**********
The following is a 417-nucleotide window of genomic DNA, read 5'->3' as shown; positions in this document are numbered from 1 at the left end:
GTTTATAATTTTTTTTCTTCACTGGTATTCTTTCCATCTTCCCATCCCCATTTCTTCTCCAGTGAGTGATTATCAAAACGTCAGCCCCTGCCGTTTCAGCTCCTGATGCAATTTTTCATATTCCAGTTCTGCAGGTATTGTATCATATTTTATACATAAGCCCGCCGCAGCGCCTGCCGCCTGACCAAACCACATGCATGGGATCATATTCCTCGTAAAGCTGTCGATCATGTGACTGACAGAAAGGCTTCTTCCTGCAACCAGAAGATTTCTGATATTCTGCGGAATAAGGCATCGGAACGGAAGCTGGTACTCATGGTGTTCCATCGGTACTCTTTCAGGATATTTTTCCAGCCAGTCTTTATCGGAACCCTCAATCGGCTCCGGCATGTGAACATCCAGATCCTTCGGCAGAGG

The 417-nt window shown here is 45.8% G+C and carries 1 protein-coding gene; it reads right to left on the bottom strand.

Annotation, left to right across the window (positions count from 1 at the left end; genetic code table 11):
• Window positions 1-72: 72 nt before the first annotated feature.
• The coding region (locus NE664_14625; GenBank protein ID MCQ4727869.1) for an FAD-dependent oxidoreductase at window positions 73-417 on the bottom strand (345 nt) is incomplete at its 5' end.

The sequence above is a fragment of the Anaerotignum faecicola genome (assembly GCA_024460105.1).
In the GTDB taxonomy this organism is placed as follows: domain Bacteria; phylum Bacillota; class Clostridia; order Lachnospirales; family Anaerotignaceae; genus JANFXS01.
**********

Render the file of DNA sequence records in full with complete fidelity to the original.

The following is a 417-nucleotide window of genomic DNA, read 5'->3' as shown; positions in this document are numbered from 1 at the left end:
GTTTATAATTTTTTTTCTTCACTGGTATTCTTTCCATCTTCCCATCCCCATTTCTTCTCCAGTGAGTGATTATCAAAACGTCAGCCCCTGCCGTTTCAGCTCCTGATGCAATTTTTCATATTCCAGTTCTGCAGGTATTGTATCATATTTTATACATAAGCCCGCCGCAGCGCCTGCCGCCTGACCAAACCACATGCATGGGATCATATTCCTCGTAAAGCTGTCGATCATGTGACTGACAGAAAGGCTTCTTCCTGCAACCAGAAGATTTCTGATATTCTGCGGAATAAGGCATCGGAACGGAAGCTGGTACTCATGGTGTTCCATCGGTACTCTTTCAGGATATTTTTCCAGCCAGTCTTTATCGGAACCCTCAATCGGCTCCGGCATGTGAACATCCAGATCCTTCGGCAGAGG

The 417-nt window shown here is 45.8% G+C and carries 1 protein-coding gene; it reads right to left on the bottom strand.

Annotation, left to right across the window (positions count from 1 at the left end; genetic code table 11):
• Window positions 1-72: 72 nt before the first annotated feature.
• The coding region (locus NE664_14625; GenBank protein ID MCQ4727869.1) for an FAD-dependent oxidoreductase at window positions 73-417 on the bottom strand (345 nt) is incomplete at its 5' end.

The sequence above is a fragment of the Anaerotignum faecicola genome (assembly GCA_024460105.1).
In the GTDB taxonomy this organism is placed as follows: domain Bacteria; phylum Bacillota; class Clostridia; order Lachnospirales; family Anaerotignaceae; genus JANFXS01.